Digging to Roam

London One Day Tour – On a Budget

British-Museum

If you read my one-day walking guide to London, you noticed that I was directing you to places that require you to shell out a lot of money just for an entry fee. European travel can really lighten your pockets if you aren’t careful and most likely your currency suffers when compared to the British Pound. If you want to travel London but are afraid of the costs, fear not! I’m going to give you a tour, with the same premise of being a one-day walk, but requiring you to spend almost no money besides on food and drink! Think that’s impossible in London, one of the most expensive cities in the world? Read on and walk about.

…and prepare for some repeat stops from the last guide, there are some places you just have to go no matter what.

British Museum

Open 10 to 5:30pm (or 8:30 on Fridays) with free entry, the first place on our itinerary is the British Museum. I know what you’re going to say, every free tour is just museums. I know I am biased towards loving museums, my degrees in anthropology and archaeology are a dead giveaway, but just hear me out. The British Museum is iconic and a must see. Originally established in 1753, it was open to the public 7 years later. After much expansion and many many more collections, it now houses one of the largest collections of cultural and historic artifacts in the world. The Rosetta Stone is there! (We won’t go into the ethical implications of such a prominent Egyptian artifact being kept in Britain…not today anyway).
The architecture alone makes it worth the trip.

Depending on when you attend there are different collections on display. The layout of the museum is beautiful and feels natural to move from one collection to the next. Find what interests you most and get lost in the vast corridors; meandering between displays that you can freely photograph unless otherwise stated.

It’s a bad photograph with a lot of reflection,
but that is the Rosetta Stone.

Leave out of the front and hang a right. If you want get your first pint at Museum Tavern on the corner of Great Russel Street and Museum Street, otherwise walk down the one way (with the Museum Tavern to your left). Walk straight (down Little Russel Street into Coptic Street) until you reach the main road New Oxford Street. Cross the street and head down the opposite street which comes at a diagonal, A401. Keep following this funky diagonal street until you reach Piccadily Circus.

Piccadilly Circus

Piccadilly Circus is a famous and busy road intersection (junction). Likened to New York City’s Times Square, Piccadilly Circus has large displays and bright signs on buildings. In the center is a gorgeous fountain. It’s a tourist site in and of itself. Take a look around and keep walking the same direction we were before.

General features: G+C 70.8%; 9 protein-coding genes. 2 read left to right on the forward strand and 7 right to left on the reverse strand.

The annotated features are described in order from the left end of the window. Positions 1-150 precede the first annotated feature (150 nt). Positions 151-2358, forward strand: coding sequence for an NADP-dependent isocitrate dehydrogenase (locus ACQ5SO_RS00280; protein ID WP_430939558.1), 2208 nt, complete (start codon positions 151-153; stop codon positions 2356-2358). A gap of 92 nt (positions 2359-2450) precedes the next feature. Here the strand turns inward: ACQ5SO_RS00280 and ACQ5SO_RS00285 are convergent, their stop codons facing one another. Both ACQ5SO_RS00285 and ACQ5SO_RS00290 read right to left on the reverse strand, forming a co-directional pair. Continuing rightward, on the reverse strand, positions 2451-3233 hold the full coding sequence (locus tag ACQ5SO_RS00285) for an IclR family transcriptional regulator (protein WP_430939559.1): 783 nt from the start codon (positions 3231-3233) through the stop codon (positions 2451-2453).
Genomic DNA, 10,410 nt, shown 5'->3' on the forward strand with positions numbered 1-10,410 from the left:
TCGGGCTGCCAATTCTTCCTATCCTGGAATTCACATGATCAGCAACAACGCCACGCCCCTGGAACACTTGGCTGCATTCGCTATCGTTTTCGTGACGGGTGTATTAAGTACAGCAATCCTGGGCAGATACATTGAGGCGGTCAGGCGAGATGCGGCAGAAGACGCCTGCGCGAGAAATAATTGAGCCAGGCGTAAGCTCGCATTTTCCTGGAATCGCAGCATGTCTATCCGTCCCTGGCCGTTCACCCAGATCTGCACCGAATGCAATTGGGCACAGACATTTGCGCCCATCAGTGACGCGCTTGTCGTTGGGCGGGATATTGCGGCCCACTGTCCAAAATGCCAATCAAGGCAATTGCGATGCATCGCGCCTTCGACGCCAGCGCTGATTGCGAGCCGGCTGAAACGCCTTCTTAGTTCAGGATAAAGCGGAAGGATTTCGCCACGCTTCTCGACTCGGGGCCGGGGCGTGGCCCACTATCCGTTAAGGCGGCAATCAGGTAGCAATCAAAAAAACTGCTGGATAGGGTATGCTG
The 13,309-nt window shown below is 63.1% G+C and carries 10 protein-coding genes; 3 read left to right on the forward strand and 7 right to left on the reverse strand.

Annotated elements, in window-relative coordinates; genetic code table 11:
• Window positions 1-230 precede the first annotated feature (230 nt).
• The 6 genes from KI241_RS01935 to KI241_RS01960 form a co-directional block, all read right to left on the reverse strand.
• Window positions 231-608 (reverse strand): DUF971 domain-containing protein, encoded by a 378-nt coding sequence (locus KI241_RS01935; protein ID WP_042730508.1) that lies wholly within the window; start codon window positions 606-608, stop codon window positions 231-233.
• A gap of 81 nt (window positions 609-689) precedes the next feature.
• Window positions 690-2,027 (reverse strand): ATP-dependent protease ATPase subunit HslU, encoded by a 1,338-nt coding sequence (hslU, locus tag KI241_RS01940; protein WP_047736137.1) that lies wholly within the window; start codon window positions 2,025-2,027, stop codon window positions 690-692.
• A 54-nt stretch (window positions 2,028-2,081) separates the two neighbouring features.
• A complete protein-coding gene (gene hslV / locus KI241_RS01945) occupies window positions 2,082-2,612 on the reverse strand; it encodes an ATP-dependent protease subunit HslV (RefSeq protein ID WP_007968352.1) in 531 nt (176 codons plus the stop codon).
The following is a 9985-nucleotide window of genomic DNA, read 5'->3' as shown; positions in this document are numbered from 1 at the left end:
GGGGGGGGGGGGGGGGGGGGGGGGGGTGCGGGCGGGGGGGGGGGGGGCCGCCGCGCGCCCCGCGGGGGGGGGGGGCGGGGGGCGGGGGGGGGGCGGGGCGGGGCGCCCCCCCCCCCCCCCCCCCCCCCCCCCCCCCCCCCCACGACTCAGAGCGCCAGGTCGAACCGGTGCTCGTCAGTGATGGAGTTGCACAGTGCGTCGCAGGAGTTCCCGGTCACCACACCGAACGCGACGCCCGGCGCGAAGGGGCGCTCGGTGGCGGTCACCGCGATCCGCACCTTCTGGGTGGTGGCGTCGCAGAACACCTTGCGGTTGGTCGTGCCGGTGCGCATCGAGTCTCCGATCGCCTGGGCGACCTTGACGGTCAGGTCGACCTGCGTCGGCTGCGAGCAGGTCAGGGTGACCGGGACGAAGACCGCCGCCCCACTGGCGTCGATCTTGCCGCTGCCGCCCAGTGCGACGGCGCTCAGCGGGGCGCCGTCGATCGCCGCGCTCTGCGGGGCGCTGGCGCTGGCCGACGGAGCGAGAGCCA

You should be on A4 or Piccadilly. Follow this road until you hit the entrance to Green Park.

Buckingham Palace

Green Park is near Buckingham Palace, turn a slight left into the park and make your way down towards the palace while enjoying the scenery of the deciduous trees and luscious green grass. Buckingham Palace is the home and work place of the Queen of the United Kingdom and Commonwealth realms (no, not just of England). In front of the palace is the Victoria Memorial, completed in 1924, it is a sculpture dedicated to Queen Victoria.

The ornate gates of Buckingham Palace.

After oohing and aahing over the palace through the shiny gates, move on, head down Birdcage Walk. It’s a one way street with St. James Park to your left. The photo ops are infinite here, with plenty of classic architecture along the tree lined street. At the end of the park you’ll reach a street called Storey’s Gate, turn right and you’ll end at the junction of Storey’s Gate and Victoria Street.

Westminster Abbey

In front of you will be Westminster Abbey, it costs money to go inside but it’s free to take photographs of the magnificent Gothic cathedral and to wander around outside. Since the year 1100, Westminster Abbey has hosted 16 royal weddings, including Prince William and Kate Middleton.
Westminster Abbey was built in the 10th century AD.

Houses of Parliament and Big Ben

Cross the street and take in the Houses of Parliament and Big Ben. The large clock tower on the north side of the building contains a bell, which is nicknamed Big Ben. The Houses of Parliament, officially known as the Palace of Westminster, houses the two houses of the parliament for the United Kingdom. The current structure was built after the original was destroyed in 1834. It sits on the North side of the River Thames.
One view of the Palace of Westminster with a
statue of Oliver Cromwell in the foreground.

Once you’ve had your fill, mosey along.

Horse Guards

With the Houses of Parliament behind you, go right down the road and you’ll reach the Horse Guards building. The current building was completed in 1753, and I have to be honest, even after looking up the history of the building I’m a bit fuzzy on the purpose of it, besides that only the monarch can drive through its archway. I do know that there are guards on horseback there and it makes an awesome photo op.

Whaddup Royalty?

Okay, turn around and head back, and cross the river to the South Bank.

South Bank, Bridges, and Views